At the dead of night, in the charcoal-black, he would blow out the burner and tell us stories. Some made up, some not. Sometimes he would recite from memory. When little, Kipling would drop by often. Babasaheb would tell us about him, who was so damn racist but wrote so damn well!
Sometimes he would ask if we two ladies cared to join him on a pre-dawn walk by the Brahmaputra.
And we would yelp by the river,

NOW this is the Law of the Jungle — as old and as true as the sky;
And the Wolf that shall keep it may prosper, but the Wolf that shall break it must die.

As the creeper that girdles the tree-trunk the Law runneth forward and back —
For the strength of the Pack is the Wolf, and the strength of the Wolf is the Pack.

Babasaheb too would run and howl…
Some of these village nights, he would invite the extended family. He always wanted to get everyone around a fire, and talk… with crickets chirping, leaves rustling, and nearby forests marking their territories, and at the edge of it all, men prolonging their sense of existence.
That would always end up in a poor production. The fire would die amid people’s bitter and snide remarks that surfaced because the night had dug out old itches and aches. People would smile with their teeth hidden.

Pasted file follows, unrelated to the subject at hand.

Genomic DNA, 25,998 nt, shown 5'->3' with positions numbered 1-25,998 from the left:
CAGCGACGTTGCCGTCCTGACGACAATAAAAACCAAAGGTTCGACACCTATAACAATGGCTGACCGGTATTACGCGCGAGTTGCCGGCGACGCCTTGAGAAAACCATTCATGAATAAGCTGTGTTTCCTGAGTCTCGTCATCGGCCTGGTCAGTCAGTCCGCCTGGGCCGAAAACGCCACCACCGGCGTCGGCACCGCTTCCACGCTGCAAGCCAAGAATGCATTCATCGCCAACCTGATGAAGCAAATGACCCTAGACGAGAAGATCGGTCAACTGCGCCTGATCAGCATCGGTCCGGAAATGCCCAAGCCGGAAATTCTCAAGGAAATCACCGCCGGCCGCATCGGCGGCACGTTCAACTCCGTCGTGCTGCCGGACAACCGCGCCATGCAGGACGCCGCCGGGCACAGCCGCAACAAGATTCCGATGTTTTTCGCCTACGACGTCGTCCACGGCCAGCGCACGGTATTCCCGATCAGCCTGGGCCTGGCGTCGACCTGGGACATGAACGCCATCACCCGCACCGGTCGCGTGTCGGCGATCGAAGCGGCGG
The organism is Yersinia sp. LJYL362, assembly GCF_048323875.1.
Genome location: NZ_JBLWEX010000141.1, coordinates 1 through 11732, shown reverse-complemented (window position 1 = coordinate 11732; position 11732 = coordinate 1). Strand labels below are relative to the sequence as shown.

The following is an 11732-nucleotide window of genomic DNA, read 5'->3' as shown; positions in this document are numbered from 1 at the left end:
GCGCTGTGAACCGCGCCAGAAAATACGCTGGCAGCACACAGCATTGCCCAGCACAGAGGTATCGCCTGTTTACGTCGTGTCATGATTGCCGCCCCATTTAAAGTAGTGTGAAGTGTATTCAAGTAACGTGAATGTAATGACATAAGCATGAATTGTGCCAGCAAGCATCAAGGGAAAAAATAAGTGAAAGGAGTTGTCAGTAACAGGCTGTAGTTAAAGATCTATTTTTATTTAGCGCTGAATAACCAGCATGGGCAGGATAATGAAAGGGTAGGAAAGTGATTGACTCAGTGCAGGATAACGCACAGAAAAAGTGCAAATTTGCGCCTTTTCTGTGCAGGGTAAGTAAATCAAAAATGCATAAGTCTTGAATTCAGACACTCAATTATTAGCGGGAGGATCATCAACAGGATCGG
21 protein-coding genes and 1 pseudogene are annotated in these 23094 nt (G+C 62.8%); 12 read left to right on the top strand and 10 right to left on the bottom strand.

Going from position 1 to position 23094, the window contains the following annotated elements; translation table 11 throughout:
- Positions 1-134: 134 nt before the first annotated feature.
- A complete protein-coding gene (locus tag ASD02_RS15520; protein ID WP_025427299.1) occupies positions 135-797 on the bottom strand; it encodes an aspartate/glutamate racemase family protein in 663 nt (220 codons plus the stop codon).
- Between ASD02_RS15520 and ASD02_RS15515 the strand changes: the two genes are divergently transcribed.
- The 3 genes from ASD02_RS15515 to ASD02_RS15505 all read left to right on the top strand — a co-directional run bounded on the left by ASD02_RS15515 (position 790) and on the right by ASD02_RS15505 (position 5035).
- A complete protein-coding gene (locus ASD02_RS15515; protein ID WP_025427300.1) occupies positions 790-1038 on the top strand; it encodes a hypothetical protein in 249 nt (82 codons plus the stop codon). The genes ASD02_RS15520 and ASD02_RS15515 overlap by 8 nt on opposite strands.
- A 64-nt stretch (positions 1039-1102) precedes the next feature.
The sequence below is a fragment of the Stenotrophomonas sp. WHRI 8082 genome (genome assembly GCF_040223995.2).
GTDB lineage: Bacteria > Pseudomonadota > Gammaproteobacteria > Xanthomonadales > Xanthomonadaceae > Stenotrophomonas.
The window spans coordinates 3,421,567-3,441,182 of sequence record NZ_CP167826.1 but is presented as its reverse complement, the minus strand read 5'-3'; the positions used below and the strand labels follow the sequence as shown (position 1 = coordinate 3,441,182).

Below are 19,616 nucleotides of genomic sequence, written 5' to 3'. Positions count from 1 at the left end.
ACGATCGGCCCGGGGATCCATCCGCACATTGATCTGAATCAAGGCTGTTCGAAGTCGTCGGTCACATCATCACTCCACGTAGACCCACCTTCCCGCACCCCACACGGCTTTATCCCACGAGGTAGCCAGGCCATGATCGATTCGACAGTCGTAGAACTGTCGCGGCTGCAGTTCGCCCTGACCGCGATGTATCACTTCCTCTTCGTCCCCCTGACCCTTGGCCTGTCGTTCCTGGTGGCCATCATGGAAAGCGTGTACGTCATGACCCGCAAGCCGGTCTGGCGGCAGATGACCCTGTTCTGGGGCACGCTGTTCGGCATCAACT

I wonder if Sheep-man would appear and tell me to dance…
It’s not gonna be a problem. I can dance. We danced around the fire a lot. Babasaheb would break out in these weird moves that Ria apa and I would fall down giggling!
He’s in jail.
It has been 23 days.
They beat him. I don’t know why….
This morning they let me see him for the first time. Face swollen, a darkened eye, his Punjabi hanging by his body.
Can a man become this much skinny in just 23 days?
We didn’t talk. We sat in this cramped up tiny room that the lawyer managed with great labor. The room smelt like piss. The lawyer came voluntarily, a friend of Babasaheb, and it was clear, the police, the judges don’t give a shit about the case points and various rules and citizen rights that he was citing.

After a while I got sacred by his silence. I know I wasn’t able to talk, but “Why isn’t he talking?”. Even at the gloomiest points of our lives, Babasaheb never stopped talking. He talked so much sometimes I had to hold his mouth! “Babasaheb! Can’t I just have a moment of silence?”
I don’t why…
Do you have to beat a fifty-nine year old college professor?
You arrested him, dragged him by the neck, wasn’t that enough?
Where would I go now to free my seditious father?

You see, there is this center point of our village where the bazar is, and the tea stalls, the tin-shade salon, the cure-to-all medicine corner, one tailor with plastered posters of old film heroines- Shabana, Bobita, Kabori, Sujata and Rozina, the palm reader with a personalized parrot, vegetables and fruit shacks, one meat place where once a month a cow and a goat is slayed and during Eid al-Adha dumba meat is available that comes all the way from Saudi Arabia.
Where every Thursday, comes Fakirs, who sings of Vaishnavi and Ali and of lives they passed behind.